Let’s look at each of the four stages…

The Stages of Menopause


Premenopause starts when an adolescent girl enters her reproductive years and ends with the first signs of menopause, which usually begin to appear between the ages of 48-52.


Literally means “around menopause.” It’s also referred to as the “menopausal transition.”

This is the time when a woman’s body begins to shift from regular ovulation cycles and a monthly menstrual period to menopausal symptoms that may include: hot flashes, night sweats, infertility, vaginal dryness, and absence of menstruation. Women typically begin to experience this stage in their mid-40s.

Early or “Premature” Menopause

In the U.S., the average age for “natural” menopause is 52 years old. However, due to illness, smoking, medical procedures or genetics, some women may go through menopause early. Early menopause refers to onset before age 40. There are several known causes of early menopause, including:

  • Genetics: If your mother or grandmother went through menopause early, you may have an increased chance of the same.
  • Chromosome Defects: Two functioning chromosomes appear to be necessary for normal ovarian function. In a rare genetic condition called Turner Syndrome, the loss of the complete or near-complete second X chromosome occurs. This causes the ovaries to not function properly and typically leads to early menopause.
  • Smoking: Smoking has anti-estrogen effects and promotes early menopause.
  • Being too thin: Estrogen is stored in your fat tissues, so if you’re overly thin, you have fewer estrogen stores. Women who have a very low Body Mass Index (BMI) may be at risk of early menopause.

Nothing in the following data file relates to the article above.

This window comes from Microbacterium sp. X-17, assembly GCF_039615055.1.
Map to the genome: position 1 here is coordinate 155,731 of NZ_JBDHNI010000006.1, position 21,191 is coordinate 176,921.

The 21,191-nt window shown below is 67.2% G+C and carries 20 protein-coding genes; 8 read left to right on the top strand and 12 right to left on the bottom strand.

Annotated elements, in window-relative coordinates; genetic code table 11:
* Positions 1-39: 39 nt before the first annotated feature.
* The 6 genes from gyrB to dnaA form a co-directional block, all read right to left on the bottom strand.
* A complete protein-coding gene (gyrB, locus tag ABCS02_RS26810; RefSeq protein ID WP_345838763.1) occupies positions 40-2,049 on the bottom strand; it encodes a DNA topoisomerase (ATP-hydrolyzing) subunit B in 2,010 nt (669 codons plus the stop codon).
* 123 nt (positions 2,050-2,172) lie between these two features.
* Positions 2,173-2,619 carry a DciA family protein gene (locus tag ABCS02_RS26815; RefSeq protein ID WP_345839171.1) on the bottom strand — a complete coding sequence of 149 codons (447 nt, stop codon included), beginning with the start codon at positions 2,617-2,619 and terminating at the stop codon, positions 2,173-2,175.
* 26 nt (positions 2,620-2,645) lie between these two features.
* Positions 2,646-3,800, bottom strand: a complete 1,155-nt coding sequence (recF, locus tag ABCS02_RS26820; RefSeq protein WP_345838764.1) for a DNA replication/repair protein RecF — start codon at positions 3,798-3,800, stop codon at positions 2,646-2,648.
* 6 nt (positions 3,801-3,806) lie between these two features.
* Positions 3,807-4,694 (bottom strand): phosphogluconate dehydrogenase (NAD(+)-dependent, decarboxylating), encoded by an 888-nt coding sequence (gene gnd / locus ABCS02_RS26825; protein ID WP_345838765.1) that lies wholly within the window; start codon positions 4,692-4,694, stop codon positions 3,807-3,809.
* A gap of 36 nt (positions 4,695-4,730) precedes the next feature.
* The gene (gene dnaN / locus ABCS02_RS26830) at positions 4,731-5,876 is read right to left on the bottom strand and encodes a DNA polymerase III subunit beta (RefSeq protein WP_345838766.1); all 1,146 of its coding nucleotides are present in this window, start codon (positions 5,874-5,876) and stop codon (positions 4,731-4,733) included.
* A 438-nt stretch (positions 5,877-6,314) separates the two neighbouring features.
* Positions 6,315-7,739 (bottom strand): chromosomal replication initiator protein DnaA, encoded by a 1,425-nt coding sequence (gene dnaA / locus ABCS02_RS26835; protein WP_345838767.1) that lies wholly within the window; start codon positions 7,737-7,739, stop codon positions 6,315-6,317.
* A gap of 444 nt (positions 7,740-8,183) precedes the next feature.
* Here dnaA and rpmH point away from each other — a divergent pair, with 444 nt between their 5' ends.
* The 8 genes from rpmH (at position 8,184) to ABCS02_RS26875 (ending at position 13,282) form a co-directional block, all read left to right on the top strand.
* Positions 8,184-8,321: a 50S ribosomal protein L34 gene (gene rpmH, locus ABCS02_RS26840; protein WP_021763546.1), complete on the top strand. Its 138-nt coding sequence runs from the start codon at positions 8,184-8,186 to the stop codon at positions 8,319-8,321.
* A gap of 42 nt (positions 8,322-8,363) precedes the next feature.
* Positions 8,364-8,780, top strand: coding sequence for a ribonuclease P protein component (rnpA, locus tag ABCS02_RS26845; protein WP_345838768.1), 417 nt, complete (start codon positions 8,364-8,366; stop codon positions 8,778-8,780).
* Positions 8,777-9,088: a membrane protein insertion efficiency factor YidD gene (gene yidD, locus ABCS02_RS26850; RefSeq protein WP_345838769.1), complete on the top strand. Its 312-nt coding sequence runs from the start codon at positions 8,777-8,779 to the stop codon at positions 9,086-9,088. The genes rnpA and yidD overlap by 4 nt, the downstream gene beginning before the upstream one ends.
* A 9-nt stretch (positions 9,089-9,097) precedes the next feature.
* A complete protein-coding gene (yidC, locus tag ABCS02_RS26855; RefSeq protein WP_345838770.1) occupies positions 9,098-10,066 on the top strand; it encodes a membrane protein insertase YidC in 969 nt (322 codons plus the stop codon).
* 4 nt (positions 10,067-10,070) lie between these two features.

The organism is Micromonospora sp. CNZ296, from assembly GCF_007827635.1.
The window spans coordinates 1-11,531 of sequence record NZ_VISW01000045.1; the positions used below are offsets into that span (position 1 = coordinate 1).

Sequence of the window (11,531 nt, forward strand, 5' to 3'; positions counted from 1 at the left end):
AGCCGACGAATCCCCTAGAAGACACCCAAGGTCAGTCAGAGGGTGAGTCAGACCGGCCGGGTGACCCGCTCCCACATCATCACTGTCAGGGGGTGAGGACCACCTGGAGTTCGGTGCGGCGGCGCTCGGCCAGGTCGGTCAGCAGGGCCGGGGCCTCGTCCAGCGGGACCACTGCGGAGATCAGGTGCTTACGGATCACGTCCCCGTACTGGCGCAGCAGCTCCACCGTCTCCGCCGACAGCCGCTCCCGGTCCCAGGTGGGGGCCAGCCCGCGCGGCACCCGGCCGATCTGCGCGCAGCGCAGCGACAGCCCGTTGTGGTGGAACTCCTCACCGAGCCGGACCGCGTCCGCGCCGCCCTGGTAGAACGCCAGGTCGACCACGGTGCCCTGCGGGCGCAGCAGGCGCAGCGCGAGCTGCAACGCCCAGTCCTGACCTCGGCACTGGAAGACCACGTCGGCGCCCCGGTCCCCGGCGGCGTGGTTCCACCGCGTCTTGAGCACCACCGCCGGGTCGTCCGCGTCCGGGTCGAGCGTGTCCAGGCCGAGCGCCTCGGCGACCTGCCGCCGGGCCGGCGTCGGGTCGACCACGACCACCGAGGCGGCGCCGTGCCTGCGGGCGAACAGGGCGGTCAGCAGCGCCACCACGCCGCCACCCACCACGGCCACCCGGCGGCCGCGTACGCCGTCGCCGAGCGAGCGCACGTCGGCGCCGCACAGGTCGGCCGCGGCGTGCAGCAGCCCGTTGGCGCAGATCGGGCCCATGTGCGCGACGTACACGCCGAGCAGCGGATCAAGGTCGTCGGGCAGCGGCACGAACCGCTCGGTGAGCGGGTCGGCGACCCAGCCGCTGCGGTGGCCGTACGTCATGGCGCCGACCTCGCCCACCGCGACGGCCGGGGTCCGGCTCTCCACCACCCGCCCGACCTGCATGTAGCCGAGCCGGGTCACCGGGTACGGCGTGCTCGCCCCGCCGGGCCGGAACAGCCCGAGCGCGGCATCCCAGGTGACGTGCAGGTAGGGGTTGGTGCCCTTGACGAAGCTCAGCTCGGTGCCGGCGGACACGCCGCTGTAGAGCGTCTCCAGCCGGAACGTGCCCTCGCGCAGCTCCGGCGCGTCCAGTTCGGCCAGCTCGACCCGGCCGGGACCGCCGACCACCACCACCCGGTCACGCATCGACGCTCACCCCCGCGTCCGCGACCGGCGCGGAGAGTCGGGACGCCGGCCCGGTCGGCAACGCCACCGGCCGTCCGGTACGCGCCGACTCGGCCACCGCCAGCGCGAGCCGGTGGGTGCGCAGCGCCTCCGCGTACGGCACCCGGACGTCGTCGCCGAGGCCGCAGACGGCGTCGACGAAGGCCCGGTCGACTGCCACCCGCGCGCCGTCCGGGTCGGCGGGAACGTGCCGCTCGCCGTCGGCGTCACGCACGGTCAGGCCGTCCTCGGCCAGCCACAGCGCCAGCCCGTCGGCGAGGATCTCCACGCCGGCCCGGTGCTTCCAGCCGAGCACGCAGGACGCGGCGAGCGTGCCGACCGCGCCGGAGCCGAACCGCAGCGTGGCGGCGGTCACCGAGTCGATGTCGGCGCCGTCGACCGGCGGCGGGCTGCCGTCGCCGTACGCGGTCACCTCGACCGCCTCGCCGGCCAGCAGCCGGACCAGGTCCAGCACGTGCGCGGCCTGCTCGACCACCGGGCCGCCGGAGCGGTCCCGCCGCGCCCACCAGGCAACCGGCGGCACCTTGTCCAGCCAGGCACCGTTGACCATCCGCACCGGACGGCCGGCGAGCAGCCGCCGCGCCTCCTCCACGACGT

• Excessive exercise or lack of exercise: Some research suggests that either may promote early menopause.
  • Excessive sun exposure or a lack of sun exposure: Again, some research suggests either may contribute to early menopause.
  • Autoimmune diseases: Inflammation caused by autoimmune diseases can affect the ovaries. Early menopause can be a symptom of rheumatoid arthritis or thyroid disease.
  • Epilepsy: Women with this seizure disorder that stems from the brain are more likely to experience early menopause. One study published in the journal Epilepsia found that women with epilepsy had an increased risk of developing premature ovarian failure.
  • Procedures: A hysterectomy (removal of all or portion of the uterus) and/or an oophorectomy (removal of ovaries) will lead to early menopause.
  • Treatments: Chemotherapy, hormone therapies, radiation and cancer treatments can contribute to early menopause.

While premature menopause is usually the result of one or more of the causes above, it can also occur naturally in some cases. Premature menopause symptoms are typically the same as natural menopause symptoms.


This is the conclusion of the natural transition in a woman’s reproductive life. It’s the point where progesterone and estrogen production decrease permanently to low levels. The ovaries stop producing eggs, and a woman is no longer able to become pregnant, naturally. Menopause is officially marked by the total cessation of the menstrual cycle for 12 months or more. In other words, not having a period for at least 12 months in a row.